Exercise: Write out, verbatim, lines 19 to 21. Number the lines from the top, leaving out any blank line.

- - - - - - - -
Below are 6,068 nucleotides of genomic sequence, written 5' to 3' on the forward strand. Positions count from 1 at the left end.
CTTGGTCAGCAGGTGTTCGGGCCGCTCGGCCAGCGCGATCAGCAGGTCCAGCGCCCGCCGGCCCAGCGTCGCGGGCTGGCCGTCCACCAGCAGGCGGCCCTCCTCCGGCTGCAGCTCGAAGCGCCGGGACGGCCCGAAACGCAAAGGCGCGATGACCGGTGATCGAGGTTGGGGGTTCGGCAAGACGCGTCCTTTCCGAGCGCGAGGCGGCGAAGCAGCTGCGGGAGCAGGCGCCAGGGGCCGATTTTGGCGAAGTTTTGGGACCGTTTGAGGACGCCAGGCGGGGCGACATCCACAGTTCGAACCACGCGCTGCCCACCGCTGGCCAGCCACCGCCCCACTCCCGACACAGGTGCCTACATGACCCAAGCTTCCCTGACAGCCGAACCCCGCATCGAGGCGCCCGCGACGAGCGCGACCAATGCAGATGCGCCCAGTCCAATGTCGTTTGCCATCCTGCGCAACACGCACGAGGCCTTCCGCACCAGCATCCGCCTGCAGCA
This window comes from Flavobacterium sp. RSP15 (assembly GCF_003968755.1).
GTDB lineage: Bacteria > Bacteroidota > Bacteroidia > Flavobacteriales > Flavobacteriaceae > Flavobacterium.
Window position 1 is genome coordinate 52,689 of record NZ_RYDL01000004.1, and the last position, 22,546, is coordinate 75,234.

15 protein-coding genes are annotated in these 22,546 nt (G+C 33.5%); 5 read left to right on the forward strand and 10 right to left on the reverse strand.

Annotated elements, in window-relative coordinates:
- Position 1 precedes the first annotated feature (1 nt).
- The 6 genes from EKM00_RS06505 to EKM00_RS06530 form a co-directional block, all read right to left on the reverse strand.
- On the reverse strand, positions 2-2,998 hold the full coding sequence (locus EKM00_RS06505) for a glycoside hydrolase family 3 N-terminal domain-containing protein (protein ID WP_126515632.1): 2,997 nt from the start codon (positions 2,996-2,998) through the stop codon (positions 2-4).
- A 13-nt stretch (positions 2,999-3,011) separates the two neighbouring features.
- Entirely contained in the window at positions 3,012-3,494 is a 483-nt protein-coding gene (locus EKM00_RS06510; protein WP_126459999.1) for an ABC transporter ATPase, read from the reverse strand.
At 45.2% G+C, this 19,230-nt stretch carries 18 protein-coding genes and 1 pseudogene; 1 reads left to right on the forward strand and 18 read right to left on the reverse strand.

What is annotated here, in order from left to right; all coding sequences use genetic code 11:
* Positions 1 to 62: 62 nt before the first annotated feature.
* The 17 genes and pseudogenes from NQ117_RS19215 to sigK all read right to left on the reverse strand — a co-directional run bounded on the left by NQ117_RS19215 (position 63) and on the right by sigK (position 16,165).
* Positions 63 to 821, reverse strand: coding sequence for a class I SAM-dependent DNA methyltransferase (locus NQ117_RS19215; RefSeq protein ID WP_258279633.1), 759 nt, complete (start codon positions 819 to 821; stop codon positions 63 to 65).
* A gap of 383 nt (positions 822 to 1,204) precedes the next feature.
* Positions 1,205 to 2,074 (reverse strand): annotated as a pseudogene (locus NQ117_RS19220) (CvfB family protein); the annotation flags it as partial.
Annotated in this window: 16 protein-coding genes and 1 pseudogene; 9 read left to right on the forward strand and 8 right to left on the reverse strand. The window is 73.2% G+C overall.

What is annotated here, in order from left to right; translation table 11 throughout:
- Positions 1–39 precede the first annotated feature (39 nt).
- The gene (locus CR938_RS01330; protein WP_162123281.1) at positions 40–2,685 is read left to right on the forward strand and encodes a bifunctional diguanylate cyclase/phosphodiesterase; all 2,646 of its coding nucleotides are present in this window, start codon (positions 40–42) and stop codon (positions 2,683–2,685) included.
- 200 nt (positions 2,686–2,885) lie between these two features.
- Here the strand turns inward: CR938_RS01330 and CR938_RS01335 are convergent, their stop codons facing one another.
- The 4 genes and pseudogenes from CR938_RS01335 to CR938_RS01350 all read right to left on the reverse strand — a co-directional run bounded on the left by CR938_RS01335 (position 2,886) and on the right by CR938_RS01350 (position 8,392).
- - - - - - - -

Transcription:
* Positions 1,205 to 2,074 (reverse strand): annotated as a pseudogene (locus NQ117_RS19220) (CvfB family protein); the annotation flags it as partial.
Annotated in this window: 16 protein-coding genes and 1 pseudogene; 9 read left to right on the forward strand and 8 right to left on the reverse strand. The window is 73.2% G+C overall.

What is annotated here, in order from left to right; translation table 11 throughout: